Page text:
We get asked all the time, "How does the law in Texas apply to a Road Rage situation?" We asked Michele Byington, an attorney at the law firm of Walker & Byington, to give us her analysis based on a fact scenario to see how it would play out.
Matt is on his way home from work, and it’s been a typical Monday at the office. He’s exhausted and looking forward to relaxing for the remainder of the evening with his family.
While entering the on-ramp to the freeway, Matt sees in the rear view mirror an erratic driver coming up from behind weaving in and out of traffic. The driver speeds up only to slam on his brakes to avoid hitting the car in front of him. The driver uses the shoulder to pass other motorists. In an effort to avoid the maniac, Matt slows down. The driver jerks into the left passing lane. Staying in the right-hand lane, Matt slows down even more. The driver cuts off Matt almost hitting the front of his vehicle. The driver slams on his brakes coming nearly to a stop. To avoid rear ending him, Matt swerves into the right shoulder. The driver swerves into the right shoulder as well. Matt thinks, “Is he messin’ with me?” Matt slowly veers back into the right-hand lane of traffic, and sure enough, the driver jerks in front of him AGAIN! Trying to escape the situation, Matt puts on his blinker, and pulls off into a gas station on the feeder road. The maniac quickly exits as well, and follows Matt to the gas station parking lot.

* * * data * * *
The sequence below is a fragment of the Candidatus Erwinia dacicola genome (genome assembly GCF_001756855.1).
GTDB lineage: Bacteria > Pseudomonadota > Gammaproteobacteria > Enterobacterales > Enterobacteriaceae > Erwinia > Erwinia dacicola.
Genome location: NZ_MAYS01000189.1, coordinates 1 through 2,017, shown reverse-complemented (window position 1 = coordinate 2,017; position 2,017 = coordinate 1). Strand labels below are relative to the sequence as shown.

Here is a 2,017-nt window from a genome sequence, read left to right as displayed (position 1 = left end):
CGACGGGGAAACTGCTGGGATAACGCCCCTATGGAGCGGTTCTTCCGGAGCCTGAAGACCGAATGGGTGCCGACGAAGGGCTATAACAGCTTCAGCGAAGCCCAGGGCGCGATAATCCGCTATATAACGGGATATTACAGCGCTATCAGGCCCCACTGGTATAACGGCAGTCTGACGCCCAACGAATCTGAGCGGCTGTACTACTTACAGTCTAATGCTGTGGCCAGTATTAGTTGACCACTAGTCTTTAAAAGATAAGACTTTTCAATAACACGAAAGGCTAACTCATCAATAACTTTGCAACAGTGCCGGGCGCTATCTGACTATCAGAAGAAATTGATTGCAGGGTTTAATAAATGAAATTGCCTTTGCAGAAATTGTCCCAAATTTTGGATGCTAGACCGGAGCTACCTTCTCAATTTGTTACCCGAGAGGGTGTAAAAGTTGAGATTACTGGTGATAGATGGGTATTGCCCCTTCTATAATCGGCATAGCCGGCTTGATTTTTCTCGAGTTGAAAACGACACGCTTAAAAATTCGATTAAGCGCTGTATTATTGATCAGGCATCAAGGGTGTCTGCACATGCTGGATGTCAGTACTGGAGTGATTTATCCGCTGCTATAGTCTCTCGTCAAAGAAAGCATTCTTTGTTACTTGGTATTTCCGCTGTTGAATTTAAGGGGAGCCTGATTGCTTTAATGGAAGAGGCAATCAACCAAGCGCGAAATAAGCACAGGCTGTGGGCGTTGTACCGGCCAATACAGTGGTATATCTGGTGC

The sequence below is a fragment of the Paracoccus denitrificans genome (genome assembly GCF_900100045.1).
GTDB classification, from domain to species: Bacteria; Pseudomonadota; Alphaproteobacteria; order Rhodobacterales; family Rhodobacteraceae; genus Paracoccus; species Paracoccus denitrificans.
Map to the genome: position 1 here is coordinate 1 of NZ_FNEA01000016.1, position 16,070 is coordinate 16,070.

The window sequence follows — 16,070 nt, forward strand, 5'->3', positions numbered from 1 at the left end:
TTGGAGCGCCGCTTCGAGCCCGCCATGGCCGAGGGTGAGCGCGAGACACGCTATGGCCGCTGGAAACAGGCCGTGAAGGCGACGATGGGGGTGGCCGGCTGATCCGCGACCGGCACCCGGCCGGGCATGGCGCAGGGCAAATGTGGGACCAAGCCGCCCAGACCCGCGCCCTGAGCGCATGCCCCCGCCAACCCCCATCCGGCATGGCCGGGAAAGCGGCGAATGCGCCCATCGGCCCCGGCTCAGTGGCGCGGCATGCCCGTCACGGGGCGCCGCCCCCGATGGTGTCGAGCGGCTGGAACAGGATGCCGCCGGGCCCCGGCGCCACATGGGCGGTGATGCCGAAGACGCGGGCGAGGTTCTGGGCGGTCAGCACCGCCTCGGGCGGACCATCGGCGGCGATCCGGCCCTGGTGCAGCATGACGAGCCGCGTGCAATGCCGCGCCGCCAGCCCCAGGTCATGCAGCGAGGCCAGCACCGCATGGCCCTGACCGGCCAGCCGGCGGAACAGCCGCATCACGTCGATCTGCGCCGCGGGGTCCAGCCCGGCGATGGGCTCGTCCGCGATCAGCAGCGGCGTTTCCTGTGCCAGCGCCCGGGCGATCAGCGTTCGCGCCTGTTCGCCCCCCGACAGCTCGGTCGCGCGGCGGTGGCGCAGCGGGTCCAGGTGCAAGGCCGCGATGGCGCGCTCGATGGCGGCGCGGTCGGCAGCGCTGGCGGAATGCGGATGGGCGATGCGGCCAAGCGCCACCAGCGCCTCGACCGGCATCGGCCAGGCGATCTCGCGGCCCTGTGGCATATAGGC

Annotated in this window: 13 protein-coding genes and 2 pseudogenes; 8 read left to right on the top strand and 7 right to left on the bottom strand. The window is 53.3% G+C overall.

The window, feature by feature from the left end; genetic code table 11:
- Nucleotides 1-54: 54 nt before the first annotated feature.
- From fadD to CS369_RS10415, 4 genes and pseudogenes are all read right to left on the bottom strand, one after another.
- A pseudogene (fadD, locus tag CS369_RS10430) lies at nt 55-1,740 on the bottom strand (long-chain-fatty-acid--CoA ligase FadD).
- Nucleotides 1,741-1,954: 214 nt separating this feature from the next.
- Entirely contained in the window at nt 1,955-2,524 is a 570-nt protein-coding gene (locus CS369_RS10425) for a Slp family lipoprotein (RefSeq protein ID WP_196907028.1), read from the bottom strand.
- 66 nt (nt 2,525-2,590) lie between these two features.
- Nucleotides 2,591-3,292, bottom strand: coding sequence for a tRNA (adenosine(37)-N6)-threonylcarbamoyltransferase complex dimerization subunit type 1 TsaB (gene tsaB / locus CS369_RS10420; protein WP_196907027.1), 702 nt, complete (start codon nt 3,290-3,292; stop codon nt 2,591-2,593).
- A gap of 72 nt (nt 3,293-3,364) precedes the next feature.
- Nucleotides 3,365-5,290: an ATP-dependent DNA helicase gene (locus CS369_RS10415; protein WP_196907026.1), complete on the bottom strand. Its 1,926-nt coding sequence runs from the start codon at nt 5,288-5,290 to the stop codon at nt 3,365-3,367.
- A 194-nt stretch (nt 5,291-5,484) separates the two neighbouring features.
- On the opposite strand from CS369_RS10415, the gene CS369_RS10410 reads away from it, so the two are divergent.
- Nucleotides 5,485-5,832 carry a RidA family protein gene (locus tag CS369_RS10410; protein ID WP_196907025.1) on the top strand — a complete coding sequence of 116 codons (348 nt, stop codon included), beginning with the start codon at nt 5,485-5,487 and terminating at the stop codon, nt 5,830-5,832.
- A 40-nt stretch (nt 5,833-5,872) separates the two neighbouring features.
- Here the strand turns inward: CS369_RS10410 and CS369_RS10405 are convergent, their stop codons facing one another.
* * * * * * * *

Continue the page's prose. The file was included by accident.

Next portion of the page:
Matt grabs his cell phone to call 911, reports the road rage and that he has been followed to the parking lot. There is movement in the other vehicle. Fearing for his safety, he grabs his concealed handgun from the center console and puts it on the windshield’s dash as a warning to the other driver. Matt’s purpose is to deter the driver from exiting his vehicle since the last thing he wants is any further confrontation. Neither party exists their vehicle as they sit and stare at each other.
When the police arrive, Matt quickly puts the handgun back into the center console as not to pose any threat to a responding police officer. After all, Matt doesn’t want the police to think he was the aggressor! He exits the vehicle and locks the doors. The police notify Matt that once they finish speaking with the other driver, he will have the opportunity to tell them his side of the story. After a few minutes, an officer approaches and states, “Ok bud, tell me what happened.” Matt tells the story from start to finish leaving out no details including that he put his handgun on the dashboard because he “didn’t know what the other driver was going to do!” The officer responds with, “That’s what I needed to know. Please turn around and put your hands behind your back. You are being arrested for Aggravated Assault.”
Texas Road Rage Law:
Aggravated Assault with a Deadly Weapon: A person commits an offense if the person intentionally or knowingly threatens another with imminent bodily injury and uses or exhibits a deadly weapon during the commission of the assault. Texas Penal Code Section 22.02.